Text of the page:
The Holocaust - The Way It Was

Definition of the Holocaust
What does Webster's dictionary defines the Holocaust as?
ho·lo·caust 'hO-l&-"kost, 'hä- also -"kästor'ho-l&-kost noun
1 : a sacrifice consumed by fire,
2 : a thorough destruction especially by fire. (i.e. a nuclear
3 a often cap. : the mass slaughter of European civilians and
especially Jews by the Nazis during World War II -- usually
used with the b : a mass slaughter of people; especially

Beyond the Definition

The Holocaust is generally regarded as the systematic slaughter of not only
6 million Jews, (two-thirds of the total European Jewish population), ...

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World War
II. The first concentration camp opened in January 1933, when the Nazis
came to power, and continued to run until the end of the war and the Third
Reich: May 8, 1945.

The idea that the Holocaust represents 11 million lives that abruptly ended
is a difficult concept, but this is an important point, and one this site
hopes to help bring across. The Holocaust was the extermination of people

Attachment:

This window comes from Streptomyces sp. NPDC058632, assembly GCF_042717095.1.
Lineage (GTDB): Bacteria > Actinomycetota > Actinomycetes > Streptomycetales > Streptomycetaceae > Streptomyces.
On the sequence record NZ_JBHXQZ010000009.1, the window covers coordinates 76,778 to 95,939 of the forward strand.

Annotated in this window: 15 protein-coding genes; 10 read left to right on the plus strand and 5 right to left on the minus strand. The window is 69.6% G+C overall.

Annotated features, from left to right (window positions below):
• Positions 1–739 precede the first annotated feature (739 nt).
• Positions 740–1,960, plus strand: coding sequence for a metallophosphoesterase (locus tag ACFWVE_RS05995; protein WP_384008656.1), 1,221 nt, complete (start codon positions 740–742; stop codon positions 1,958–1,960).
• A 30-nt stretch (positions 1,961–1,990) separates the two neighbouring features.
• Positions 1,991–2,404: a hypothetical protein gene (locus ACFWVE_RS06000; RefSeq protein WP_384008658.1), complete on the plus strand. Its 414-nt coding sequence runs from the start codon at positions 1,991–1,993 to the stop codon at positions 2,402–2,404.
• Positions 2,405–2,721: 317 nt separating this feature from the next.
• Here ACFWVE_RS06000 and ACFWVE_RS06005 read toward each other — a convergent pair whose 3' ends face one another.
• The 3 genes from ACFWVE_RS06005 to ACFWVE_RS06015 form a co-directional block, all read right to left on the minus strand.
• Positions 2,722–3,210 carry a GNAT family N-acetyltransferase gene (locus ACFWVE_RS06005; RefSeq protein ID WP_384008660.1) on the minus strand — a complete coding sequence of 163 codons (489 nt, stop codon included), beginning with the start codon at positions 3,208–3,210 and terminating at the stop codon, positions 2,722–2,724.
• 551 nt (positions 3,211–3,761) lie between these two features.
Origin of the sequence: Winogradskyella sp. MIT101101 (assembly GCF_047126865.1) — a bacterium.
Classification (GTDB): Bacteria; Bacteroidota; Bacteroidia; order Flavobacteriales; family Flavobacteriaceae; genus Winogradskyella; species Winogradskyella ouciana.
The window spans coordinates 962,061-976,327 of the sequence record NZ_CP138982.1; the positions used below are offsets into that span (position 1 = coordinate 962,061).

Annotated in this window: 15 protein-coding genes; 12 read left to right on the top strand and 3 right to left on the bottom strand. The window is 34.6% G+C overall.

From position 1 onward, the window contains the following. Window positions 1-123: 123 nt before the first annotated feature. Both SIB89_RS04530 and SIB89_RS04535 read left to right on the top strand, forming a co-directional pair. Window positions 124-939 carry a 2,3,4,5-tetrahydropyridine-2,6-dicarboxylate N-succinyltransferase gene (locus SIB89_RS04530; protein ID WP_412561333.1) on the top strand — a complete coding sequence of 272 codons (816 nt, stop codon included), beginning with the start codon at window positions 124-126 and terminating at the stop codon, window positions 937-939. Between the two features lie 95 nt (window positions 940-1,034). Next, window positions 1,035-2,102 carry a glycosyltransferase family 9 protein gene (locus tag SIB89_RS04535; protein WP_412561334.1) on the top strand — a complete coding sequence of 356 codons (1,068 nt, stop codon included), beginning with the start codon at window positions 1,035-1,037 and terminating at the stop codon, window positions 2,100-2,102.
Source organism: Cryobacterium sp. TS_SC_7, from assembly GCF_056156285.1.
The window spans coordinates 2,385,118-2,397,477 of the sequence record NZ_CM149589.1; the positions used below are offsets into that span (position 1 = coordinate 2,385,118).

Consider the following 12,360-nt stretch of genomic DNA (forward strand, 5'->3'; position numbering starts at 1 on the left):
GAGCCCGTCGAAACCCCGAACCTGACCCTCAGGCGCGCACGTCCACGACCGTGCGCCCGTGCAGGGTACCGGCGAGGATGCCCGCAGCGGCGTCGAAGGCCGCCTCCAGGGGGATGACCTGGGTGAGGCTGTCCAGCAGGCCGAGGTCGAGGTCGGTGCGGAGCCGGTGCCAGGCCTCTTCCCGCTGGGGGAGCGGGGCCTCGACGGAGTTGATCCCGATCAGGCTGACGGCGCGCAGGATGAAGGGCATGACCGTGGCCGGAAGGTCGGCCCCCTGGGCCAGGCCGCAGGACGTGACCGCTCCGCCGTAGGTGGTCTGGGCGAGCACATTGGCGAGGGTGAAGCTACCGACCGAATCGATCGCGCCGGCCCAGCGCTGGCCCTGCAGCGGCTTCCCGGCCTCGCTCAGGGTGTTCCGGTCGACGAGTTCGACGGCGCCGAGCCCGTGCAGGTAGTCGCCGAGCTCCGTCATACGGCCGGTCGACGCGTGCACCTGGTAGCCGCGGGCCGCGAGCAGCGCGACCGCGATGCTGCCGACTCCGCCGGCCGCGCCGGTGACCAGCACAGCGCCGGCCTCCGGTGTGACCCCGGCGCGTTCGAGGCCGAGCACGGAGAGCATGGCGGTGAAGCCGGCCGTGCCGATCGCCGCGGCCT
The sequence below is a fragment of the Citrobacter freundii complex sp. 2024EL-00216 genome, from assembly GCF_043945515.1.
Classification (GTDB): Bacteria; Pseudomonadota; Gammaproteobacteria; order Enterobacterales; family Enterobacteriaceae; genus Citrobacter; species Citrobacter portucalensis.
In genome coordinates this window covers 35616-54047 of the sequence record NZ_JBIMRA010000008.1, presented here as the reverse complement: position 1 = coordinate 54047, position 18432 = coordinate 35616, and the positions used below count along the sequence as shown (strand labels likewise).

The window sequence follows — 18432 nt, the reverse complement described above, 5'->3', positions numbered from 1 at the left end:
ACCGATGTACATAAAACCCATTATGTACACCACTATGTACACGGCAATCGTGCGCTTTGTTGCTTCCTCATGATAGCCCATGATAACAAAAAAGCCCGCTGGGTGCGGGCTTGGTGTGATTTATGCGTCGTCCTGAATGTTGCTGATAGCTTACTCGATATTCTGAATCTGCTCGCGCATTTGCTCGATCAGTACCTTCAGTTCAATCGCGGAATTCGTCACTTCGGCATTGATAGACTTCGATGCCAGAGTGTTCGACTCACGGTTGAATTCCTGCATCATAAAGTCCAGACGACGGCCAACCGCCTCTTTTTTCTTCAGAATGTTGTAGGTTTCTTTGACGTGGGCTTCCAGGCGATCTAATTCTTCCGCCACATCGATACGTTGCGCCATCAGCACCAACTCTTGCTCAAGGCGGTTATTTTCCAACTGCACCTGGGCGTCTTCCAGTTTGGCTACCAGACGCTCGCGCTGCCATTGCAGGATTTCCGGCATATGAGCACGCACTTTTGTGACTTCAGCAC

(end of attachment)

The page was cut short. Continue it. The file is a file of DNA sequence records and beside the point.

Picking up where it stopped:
not for who they were but for what they were. Groups such as handicaps,
Gypsies, homosexuals, Jehovah's Witnesses, Catholics, Poles, Soviet
prisoners of war, political dissidents and others were persecuted by the
Nazis because of their religious/political beliefs, physical defects, or
failure to fall into the "Aryan" ideal.

The unfortunate truth is that the Holocaust is a subject whose gravity is
obvious, but it is easy to become almost numb to it. As Elie Wiesel, Nobel
Laureate and famous Holocaust survivor has said, "the essense of this
tragedy is that it can never be fully ...

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a biological threat to the "master race" purity. Hitler gained
further support for his ideas via The Nazi Propaganda Ministry, headed by
Dr. Joseph Goebbels, which filled the popular media with pro-Nazi material.
Anything opposing the Nazi Party was censored and removed from the media.
All forms of communication: the Nazis controlled newspapers, magazines,
books, public meetings, rallies, art, music, movies, and radio.
Bookburnings of books that didn't gel with the "Nazi ideals" were frequent,
some due to the their authors being Jewish, such as Albert Einstein and
Sigmund Freud, but many of them by non-Jews such as Ernest Hemingway, Jack
London, Sinclair Lewis, and Helen Keller (a ...

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The Holocaust - The Way It Was. (2006, September 9). Retrieved May 19, 2019, from
"The Holocaust - The Way It Was.", 9 Sep. 2006. Web. 19 May. 2019. <>
"The Holocaust - The Way It Was." September 9, 2006. Accessed May 19, 2019.
"The Holocaust - The Way It Was." September 9, 2006. Accessed May 19, 2019.
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Added: 9/9/2006 09:28:23 PM
Category: World History
Type: Premium Paper
Words: 4856
Pages: 18

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